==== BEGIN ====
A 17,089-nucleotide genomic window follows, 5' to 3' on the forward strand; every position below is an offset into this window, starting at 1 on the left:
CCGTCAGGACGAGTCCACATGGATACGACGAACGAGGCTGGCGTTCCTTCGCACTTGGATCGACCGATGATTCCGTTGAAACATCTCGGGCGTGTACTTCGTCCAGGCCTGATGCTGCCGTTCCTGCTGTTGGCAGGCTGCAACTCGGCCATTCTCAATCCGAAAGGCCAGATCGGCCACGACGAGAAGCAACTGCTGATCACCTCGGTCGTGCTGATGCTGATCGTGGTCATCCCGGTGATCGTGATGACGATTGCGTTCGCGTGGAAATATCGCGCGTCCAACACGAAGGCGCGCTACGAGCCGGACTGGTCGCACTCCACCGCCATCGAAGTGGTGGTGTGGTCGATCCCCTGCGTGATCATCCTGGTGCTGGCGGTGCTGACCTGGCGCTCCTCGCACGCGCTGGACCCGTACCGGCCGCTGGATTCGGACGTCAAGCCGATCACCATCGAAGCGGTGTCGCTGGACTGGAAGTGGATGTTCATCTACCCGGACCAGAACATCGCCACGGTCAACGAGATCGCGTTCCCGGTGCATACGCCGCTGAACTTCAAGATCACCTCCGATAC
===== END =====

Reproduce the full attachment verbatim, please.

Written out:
A 17,089-nucleotide genomic window follows, 5' to 3' on the forward strand; every position below is an offset into this window, starting at 1 on the left:
CCGTCAGGACGAGTCCACATGGATACGACGAACGAGGCTGGCGTTCCTTCGCACTTGGATCGACCGATGATTCCGTTGAAACATCTCGGGCGTGTACTTCGTCCAGGCCTGATGCTGCCGTTCCTGCTGTTGGCAGGCTGCAACTCGGCCATTCTCAATCCGAAAGGCCAGATCGGCCACGACGAGAAGCAACTGCTGATCACCTCGGTCGTGCTGATGCTGATCGTGGTCATCCCGGTGATCGTGATGACGATTGCGTTCGCGTGGAAATATCGCGCGTCCAACACGAAGGCGCGCTACGAGCCGGACTGGTCGCACTCCACCGCCATCGAAGTGGTGGTGTGGTCGATCCCCTGCGTGATCATCCTGGTGCTGGCGGTGCTGACCTGGCGCTCCTCGCACGCGCTGGACCCGTACCGGCCGCTGGATTCGGACGTCAAGCCGATCACCATCGAAGCGGTGTCGCTGGACTGGAAGTGGATGTTCATCTACCCGGACCAGAACATCGCCACGGTCAACGAGATCGCGTTCCCGGTGCATACGCCGCTGAACTTCAAGATCACCTCCGATAC